Texture work is very adequate, with the effects being very solid and doesn’t overdo the alphas, which is a smart decision in terms of performance and artistically, in my opinion. Nothing to write home about but, like the sound, everything is competent and done well.
There is a Campaign mode with four difficulty settings and a hardcore option that disables respawning. Meaning, you have one life and one life only. There is also a Survival mode and sandbox mode. Regardless of which mode you choose, everything is procedurally generated with no multiplayer or co-op; this is a strictly solo affair.
Gameplay is where The Riftbreaker really shines, and very brightly at that. Like I said, this is a real mix of a game. You need to build a base, which requires you to gather resources that you can harvest manually, but is very sub-optimal to do. What you should do is focus on building structures that can harvest resources for you. This, however, has the usual caveat of requiring power, so you also need to ensure that you have the required energy for the structures you build. On that front, you will need to focus on building relatively smart early on. There are different kinds of energy generators and you start off with two: solar and wind. Wind is nowhere near as effective as solar, but works 24/7 where solar does not. You can also store extra energy.
Where things get interesting, however, is with the multiple weather events that happen in-game. From simple things such as rain and a lack of wind, which naturally affect your solar panels and wind generators, to severe events such as solar flares, hurricanes, acid rain, EMP storms, and so on, which can shut down your buildings and structures entirely. This is really great for two reasons: it puts emphasis on the building of good power solutions and backup batteries for when such events occur since you don’t want to have just solar panels or primarily solar panels on a planet that often has weather events that affect their energy production, and it also makes the world feel very organic and alive. This is fundamentally great game design.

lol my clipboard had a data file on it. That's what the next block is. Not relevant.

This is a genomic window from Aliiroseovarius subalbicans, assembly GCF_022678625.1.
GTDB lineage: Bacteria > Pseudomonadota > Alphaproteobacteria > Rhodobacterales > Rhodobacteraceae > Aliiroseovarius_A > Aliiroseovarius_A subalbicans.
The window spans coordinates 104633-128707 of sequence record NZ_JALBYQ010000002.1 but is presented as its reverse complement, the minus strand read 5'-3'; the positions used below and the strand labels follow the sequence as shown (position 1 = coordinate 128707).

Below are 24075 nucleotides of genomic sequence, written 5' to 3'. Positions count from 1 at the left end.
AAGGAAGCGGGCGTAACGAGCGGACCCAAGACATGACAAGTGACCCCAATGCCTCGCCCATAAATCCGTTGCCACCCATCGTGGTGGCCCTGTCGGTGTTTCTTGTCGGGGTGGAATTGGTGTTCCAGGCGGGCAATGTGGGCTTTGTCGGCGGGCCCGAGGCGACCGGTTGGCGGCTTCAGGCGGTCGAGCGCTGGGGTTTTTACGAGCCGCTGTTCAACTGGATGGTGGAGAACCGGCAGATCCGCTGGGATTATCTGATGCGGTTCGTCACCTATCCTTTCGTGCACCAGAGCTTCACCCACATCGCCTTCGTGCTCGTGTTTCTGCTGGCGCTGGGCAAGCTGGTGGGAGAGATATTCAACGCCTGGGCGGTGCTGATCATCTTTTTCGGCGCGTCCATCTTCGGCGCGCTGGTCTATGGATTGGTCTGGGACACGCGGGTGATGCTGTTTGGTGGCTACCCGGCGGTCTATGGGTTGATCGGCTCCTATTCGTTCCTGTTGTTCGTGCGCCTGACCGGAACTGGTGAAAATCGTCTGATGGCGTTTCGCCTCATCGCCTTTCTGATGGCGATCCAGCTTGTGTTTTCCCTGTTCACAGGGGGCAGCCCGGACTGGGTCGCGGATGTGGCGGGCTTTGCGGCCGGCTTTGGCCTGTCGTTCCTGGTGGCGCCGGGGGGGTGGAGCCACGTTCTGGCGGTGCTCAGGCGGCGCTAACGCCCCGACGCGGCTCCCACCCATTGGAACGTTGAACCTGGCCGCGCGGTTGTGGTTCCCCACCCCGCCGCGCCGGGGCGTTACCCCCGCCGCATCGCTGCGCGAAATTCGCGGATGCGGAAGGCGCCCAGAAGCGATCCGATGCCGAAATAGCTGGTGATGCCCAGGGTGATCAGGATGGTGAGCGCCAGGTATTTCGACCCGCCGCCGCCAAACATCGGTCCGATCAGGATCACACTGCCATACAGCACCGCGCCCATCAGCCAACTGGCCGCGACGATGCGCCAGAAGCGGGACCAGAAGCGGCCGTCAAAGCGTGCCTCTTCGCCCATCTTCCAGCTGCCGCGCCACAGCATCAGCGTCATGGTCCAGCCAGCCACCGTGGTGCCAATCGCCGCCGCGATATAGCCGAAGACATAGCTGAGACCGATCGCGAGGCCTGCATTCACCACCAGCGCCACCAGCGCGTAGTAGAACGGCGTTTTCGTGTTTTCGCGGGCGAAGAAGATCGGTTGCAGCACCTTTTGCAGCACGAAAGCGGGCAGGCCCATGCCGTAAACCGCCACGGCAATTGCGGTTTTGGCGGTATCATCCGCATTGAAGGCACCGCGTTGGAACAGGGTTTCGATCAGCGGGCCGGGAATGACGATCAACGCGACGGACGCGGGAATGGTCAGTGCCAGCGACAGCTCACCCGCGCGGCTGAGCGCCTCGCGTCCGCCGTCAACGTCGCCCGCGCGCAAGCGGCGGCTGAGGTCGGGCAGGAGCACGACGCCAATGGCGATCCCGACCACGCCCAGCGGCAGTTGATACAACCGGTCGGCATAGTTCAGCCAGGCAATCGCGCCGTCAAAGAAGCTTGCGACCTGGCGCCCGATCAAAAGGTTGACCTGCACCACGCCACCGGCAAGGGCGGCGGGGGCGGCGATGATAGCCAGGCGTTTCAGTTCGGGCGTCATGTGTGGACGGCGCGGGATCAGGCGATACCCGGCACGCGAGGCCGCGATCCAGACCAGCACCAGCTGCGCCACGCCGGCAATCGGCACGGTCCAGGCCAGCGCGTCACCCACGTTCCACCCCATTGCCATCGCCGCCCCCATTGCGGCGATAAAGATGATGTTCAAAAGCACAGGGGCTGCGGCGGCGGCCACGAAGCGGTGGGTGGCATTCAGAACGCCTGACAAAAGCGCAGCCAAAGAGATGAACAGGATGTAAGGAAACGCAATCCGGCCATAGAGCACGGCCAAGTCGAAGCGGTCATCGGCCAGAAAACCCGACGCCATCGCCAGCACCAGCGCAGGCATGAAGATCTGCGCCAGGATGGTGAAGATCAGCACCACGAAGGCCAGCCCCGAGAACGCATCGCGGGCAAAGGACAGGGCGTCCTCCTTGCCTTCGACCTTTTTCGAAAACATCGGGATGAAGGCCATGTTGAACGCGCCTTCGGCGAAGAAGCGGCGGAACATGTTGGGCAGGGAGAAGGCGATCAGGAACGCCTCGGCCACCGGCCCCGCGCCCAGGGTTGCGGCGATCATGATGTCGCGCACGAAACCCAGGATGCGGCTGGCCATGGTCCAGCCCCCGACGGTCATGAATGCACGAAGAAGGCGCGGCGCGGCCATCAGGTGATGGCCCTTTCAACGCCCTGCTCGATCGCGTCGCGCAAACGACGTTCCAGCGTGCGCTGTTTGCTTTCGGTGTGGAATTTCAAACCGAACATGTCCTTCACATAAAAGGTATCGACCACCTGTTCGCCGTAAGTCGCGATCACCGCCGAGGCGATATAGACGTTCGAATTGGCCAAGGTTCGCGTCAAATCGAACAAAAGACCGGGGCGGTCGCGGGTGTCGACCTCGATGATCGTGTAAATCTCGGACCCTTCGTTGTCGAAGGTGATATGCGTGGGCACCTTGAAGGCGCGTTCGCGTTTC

Once you have your basic base built, you will then focus on the tasks you are given, which range from gathering more resources to progress your base, to scanning for certain materials, to looking for big enemies, exploring strange activity, and so on. There are also different biomes, which may require certain upgrades to Mr, Riggs to proceed. The tasks are nothing special, but they work in the world and often require a lot of preparation for big attacks and so on. As one would expect, you can eventually upgrade these structures. You can also build warp points across the planet to make travel significantly easier, just make sure it’s defended well.
And this is where the Action RPG and tower defence elements come into play. Your base/bases will be attacked in waves and you’ll need to build solid defences and shore up your structures as well as taking part in the action yourself. Mr. Riggs has one movement slot and two arms that you can slot three weapons each, but you can only use one weapon per arm at a time with the ability to quick swap. You have things such as hammers, shotguns, rocket launchers, miniguns, railguns, and a lot more. There is an absolutely huge variety of weapons here and having multiple weapons on each arm, with four upgrade slots, really builds on that. Cosmetically, you can also change your mech’s skin. Building certain structures can also give you access to blueprints in your research tree.